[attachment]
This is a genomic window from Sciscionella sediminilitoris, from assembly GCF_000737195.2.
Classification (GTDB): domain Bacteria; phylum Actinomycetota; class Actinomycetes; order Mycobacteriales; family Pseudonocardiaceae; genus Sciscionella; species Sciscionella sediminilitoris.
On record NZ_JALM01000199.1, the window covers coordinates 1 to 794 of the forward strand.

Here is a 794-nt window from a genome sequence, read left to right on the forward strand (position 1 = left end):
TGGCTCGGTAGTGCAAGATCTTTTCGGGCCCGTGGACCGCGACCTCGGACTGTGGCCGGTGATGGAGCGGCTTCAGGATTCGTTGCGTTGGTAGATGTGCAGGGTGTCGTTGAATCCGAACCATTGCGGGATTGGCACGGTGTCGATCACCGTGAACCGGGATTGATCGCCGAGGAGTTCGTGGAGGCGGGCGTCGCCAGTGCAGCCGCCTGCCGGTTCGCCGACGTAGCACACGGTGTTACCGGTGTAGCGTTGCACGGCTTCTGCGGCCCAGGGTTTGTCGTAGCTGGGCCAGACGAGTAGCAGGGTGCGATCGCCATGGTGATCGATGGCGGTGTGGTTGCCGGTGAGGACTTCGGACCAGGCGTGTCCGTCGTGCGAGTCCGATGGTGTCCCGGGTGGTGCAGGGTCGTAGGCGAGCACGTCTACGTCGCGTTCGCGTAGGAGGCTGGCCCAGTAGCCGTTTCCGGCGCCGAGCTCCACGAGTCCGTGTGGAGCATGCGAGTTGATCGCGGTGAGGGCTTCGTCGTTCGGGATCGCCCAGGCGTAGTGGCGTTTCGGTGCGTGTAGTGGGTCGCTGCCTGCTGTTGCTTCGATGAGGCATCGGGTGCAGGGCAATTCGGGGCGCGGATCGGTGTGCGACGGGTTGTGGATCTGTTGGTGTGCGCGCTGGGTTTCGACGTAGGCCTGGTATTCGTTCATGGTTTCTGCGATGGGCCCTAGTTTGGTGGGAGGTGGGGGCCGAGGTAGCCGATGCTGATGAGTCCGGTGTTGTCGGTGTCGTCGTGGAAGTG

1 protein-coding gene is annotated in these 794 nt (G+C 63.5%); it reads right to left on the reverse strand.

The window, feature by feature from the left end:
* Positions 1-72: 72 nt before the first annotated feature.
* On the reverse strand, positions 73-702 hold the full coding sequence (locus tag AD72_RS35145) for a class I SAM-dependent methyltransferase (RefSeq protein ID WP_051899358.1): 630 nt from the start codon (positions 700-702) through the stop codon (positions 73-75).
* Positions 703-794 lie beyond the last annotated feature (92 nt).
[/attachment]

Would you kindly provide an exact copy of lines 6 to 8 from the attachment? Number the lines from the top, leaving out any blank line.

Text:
1 protein-coding gene is annotated in these 794 nt (G+C 63.5%); it reads right to left on the reverse strand.

The window, feature by feature from the left end:
* Positions 1-72: 72 nt before the first annotated feature.